The firm also pointed out there is some debate over whether or not the growth in third-party skills even matters, since so many of them are virtually invisible – never discovered by end users or installed in large numbers. That’s a fair criticism, in a way, but it’s also still early days for voice-based computing. Developers who are today publishing lower-rated skills may be learning from their mistakes and figuring out what works; and they’re doing so, in large numbers, on the Alexa platform.

As to what sort of skills are actually striking a chord with consumers, Amazon itself recently shared that information.

It released a year-end list of Alexa’s “top” skills, which were selected based on a number of factors including customer reviews, engagement, innovation and more, Amazon told us.

Many of the top skills were games. And many had benefited from their association with big-name brands, or had been promoted heavily by Amazon, or both.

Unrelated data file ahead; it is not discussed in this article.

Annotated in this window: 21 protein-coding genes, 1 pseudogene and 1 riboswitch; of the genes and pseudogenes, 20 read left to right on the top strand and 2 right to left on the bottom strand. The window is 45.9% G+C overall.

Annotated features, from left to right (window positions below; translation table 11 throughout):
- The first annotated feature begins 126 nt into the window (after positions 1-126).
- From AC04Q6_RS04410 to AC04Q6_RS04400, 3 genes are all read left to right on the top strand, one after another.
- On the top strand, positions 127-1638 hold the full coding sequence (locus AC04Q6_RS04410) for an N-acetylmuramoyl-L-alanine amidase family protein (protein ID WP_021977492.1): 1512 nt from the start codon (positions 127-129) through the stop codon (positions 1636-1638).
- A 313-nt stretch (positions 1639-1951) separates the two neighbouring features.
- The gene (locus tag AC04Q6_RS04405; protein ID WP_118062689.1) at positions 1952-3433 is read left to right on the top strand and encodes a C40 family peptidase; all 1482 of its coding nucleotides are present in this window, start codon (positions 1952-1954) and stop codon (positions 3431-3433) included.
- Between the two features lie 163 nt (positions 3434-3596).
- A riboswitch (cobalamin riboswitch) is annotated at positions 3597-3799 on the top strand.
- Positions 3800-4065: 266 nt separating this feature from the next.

Among the top games were music skill Beat the Intro; Heads Up!, already a top paid iOS app from Ellen DeGeneres; National Geographic’s Geo Quiz skill; Question of the Day; Skyrim Very Special Edition; The Magic Door; Trivia Hero; World Mathematics League; Would You Rather for Family; and Volley’s roleplaying game, Yes Sire.

The non-game skills were focused on daily habits, wellness, and – not surprisingly, given Alexa’s central place in consumers’ homes – family fun.

These included kid-friendly skills like Animal Workout, Chompers, Kids Court, Lemonade Stand, and Sesame Street; plus habit and wellness skills like Chop Chop, Fitbit, Headspace, Sleep and Relaxation Sounds, Find My Phone, AnyPod, Big Sky, Make Me Smart, and TuneIn Live.

It’s interesting to note that many of these also are known app names from the mobile app ecosystem, rather than breakout hits that are unique to Alexa or smart speakers. That begs the question as to how much the voice app ecosystem will end up being just a voice-enabled clone of the App Store, versus becoming a home to a new kind of app that truly leverages voice-first design and smart speakers’ capabilities.